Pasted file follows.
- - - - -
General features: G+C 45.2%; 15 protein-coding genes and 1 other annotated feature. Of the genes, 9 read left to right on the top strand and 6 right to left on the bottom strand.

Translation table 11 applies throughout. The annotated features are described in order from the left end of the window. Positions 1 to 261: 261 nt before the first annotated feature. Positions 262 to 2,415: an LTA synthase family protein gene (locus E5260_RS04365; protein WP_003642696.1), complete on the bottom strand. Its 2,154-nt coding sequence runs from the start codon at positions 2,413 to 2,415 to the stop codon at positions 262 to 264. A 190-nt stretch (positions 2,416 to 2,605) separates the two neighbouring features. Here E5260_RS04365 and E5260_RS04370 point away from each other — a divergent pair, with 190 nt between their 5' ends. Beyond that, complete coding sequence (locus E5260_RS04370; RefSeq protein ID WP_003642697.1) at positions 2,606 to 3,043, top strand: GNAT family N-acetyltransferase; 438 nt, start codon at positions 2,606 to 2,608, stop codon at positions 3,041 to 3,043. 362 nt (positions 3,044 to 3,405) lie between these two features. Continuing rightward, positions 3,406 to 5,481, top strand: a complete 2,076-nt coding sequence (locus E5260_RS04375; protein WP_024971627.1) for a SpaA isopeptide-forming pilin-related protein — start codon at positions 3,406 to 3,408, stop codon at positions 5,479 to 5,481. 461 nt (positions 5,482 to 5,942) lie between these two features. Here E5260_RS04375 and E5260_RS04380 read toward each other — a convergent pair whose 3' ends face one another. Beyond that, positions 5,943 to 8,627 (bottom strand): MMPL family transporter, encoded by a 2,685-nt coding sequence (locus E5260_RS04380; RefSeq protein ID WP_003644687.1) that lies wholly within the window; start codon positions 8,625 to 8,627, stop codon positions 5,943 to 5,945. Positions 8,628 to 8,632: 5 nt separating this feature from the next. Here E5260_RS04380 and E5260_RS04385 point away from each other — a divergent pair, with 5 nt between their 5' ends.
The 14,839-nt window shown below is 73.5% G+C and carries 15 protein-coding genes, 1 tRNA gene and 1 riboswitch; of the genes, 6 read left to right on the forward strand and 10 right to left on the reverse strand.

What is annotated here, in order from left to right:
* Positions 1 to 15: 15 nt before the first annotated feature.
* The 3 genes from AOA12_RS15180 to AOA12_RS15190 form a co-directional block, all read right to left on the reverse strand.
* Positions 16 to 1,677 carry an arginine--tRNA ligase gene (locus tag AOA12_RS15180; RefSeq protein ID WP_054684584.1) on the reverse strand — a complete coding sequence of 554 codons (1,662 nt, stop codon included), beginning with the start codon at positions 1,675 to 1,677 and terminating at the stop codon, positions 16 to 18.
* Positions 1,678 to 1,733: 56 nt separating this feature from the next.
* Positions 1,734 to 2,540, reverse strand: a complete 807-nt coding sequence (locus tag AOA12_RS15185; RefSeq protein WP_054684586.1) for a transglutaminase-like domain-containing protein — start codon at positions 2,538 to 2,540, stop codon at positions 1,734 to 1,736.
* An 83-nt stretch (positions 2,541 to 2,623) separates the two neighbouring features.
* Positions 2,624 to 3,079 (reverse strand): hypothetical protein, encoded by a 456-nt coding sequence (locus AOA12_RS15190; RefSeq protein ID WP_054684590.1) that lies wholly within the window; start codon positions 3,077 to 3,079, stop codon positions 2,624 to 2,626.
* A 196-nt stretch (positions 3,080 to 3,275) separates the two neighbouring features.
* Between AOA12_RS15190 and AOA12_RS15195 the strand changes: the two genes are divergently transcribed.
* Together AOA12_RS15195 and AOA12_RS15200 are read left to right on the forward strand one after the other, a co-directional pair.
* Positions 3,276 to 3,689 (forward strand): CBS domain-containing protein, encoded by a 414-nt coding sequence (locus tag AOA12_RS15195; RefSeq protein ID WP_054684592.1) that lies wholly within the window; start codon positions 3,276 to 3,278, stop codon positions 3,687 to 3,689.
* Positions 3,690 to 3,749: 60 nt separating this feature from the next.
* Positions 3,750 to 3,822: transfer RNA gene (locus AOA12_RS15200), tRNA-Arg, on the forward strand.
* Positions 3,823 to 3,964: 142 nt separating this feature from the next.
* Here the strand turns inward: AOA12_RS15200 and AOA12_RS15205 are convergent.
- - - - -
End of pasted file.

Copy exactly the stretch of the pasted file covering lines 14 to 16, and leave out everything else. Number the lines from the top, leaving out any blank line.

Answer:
* Together AOA12_RS15195 and AOA12_RS15200 are read left to right on the forward strand one after the other, a co-directional pair.
* Positions 3,276 to 3,689 (forward strand): CBS domain-containing protein, encoded by a 414-nt coding sequence (locus tag AOA12_RS15195; RefSeq protein ID WP_054684592.1) that lies wholly within the window; start codon positions 3,276 to 3,278, stop codon positions 3,687 to 3,689.
* Positions 3,690 to 3,749: 60 nt separating this feature from the next.